Thursday started off with a meeting of the SQL Saturday minds over breakfast at Top Pot Donuts a few blocks away from the convention center where we spent about an hour talking about how to engage the local community and grow the SQL Saturday brand. I got sucked into another work related problem, but I had an aircard so I could stay and enjoy a local establishment that I don't have at home.
The final keynote presentations were…a roller coaster. Things started with Wayne Snyder giving a very genuine and heartfelt delivery of a special award presented to Kevin Kline (Blog | Twitter) for his many years of service to PASS. Then Dell's rep put everyone to sleep by mailing in their 20 minutes (no kidding, he said "blah blah blah" at one point!). Dr. David DeWitt of Microsoft's Jim Gray Systems Lab saved the day with a fantastic technical presentation that included zero marketing. A deep technical talk delivered to an audience full of geeks made it the best keynote of the week, hands down. I live blogged it here, but honestly I didn't do it justice. Thankfully Dr. DeWitt's keynote will be included on the Summit DVD set and is reason enough alone to drop the $125 for a copy.
I spent next hour closing out the problems from work earlier in the day, then sat with Jack Corbett (Blog | Twitter) at the OPASS table in the dining hall for the chapter leader lunch. We didn't get anybody else from the Central Florida area, but it wasn't a big deal as we had a few random folks join us to talk shop.
After lunch I lingered around the couches on the 4th floor to network (and pick up one of the Starbucks cards Steve Jones was giving away), then spent the rest of the afternoon in the speaker ready room getting ready for my Transactional Replication session at 4 PM. I had about 30 people come - not bad for the final session of the last day. I made all the key points I needed to, fielded lots of great questions, but had to skip some demos due to lack of time. I didn't get thrown off stage though, and I heard positive feedback from a few folks afterwards so I feel confident that I did an OK job. Obviously I am anxious to see how the speaker evals turn out, and hopefully I get the chance to come back and talk again at the 2010 Summit!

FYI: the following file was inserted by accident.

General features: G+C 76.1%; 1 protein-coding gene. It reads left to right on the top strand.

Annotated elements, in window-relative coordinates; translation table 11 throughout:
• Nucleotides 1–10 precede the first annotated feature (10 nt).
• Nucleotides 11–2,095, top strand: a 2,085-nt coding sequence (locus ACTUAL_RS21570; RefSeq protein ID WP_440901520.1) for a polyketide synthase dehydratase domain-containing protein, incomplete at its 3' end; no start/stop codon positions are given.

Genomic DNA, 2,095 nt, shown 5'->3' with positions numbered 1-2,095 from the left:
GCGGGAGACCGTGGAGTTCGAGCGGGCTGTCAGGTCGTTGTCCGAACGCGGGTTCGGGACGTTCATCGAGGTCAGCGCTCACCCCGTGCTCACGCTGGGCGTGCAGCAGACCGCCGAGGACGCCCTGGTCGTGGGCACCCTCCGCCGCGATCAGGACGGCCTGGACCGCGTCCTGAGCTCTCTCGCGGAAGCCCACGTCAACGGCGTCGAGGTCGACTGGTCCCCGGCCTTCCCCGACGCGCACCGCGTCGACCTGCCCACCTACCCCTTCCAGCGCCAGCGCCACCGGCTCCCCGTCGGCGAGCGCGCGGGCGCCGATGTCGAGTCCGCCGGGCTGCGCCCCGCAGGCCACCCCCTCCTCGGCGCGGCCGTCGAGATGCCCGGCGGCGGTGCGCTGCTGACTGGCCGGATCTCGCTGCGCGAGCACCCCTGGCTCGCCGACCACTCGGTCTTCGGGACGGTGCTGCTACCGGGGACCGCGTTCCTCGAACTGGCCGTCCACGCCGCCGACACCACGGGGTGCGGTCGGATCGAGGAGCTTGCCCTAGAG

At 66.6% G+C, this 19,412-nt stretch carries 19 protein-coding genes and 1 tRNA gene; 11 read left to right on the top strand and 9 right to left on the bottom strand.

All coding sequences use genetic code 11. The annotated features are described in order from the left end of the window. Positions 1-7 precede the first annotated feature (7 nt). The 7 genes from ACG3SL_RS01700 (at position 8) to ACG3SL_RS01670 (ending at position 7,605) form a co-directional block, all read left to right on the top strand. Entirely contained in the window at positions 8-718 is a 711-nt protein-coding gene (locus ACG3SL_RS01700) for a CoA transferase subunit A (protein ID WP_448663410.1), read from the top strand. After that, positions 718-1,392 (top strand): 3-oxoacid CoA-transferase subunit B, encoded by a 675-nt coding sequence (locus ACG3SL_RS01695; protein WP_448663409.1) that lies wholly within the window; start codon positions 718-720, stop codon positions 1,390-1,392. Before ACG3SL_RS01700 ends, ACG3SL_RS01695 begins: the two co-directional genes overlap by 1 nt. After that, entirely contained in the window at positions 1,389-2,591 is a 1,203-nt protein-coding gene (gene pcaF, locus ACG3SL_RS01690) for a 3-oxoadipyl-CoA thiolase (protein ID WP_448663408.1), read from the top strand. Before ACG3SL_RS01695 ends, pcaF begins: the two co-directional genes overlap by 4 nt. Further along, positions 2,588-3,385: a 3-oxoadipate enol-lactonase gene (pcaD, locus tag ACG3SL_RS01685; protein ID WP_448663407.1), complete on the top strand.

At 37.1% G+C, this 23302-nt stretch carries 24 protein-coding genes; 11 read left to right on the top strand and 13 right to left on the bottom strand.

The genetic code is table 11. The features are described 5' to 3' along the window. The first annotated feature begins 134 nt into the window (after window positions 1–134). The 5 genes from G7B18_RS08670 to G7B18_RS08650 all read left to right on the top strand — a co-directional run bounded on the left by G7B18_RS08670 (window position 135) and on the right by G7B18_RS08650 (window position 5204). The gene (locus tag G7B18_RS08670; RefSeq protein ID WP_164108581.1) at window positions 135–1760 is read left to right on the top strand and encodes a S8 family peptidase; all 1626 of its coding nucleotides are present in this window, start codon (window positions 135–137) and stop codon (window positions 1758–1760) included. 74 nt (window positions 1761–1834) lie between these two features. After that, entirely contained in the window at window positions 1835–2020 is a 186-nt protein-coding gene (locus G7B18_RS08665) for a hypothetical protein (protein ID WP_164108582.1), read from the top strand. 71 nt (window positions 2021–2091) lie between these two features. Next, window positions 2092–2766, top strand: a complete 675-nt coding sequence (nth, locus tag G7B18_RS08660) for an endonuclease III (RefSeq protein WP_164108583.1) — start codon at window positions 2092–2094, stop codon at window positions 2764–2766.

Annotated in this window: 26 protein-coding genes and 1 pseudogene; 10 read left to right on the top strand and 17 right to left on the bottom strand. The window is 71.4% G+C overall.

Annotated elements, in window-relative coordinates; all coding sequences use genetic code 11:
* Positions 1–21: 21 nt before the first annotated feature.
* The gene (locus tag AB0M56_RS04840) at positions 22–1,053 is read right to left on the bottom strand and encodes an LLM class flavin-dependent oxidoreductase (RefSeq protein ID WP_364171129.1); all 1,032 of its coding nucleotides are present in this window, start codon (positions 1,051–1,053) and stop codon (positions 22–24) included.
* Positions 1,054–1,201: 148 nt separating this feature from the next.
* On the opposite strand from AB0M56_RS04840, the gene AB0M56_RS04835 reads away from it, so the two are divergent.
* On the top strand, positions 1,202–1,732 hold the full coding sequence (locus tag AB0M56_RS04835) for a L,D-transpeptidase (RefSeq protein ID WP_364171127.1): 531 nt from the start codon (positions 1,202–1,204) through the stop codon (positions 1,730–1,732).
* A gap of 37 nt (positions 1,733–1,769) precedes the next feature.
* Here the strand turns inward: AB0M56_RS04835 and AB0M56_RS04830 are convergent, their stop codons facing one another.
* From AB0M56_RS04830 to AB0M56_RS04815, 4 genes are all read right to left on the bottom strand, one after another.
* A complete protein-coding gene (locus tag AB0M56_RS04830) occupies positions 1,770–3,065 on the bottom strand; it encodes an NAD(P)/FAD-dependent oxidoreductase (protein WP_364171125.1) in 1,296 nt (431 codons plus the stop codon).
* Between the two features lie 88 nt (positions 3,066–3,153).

The end of the Summit felt like a bit of a letdown to me. I walked back out to the 4th floor couches after my session and although there were a few people I knew hanging out there wasn't anything official to signal the end of the conference. I think some kind of simple reception with closing remarks (no food necessary), maybe a re-announcement of who won awards during the week, a final thank you to volunteers, and a chance for people to say their goodbyes would have been fine.
Dinner Thursday night was with fellow Friends of Red Gate. The folks at Red Gate really treated us well – easily the best dinner of the week – and I felt privileged to sit at the same table with Adam Machanic (Blog | Twitter), Tom LaRock (Blog | Twitter), and Paul Nielson (Blog). The great food and conversation more than made up for the lack of any official close to the Summit. It's too bad it couldn't end like that for all attendees.
With the summit done (save post-cons on Friday) it was time to let loose. Monday night's karaoke shenanigans at Bush Garden were so fun that several people went for an encore. Word must have spread because the place was packed with summit-goers. We stayed until closing time, enjoying the singing, drinks, and new found friendships that had been forged throughout the week. Good times all around!
…Day 5 and final thoughts coming tomorrow.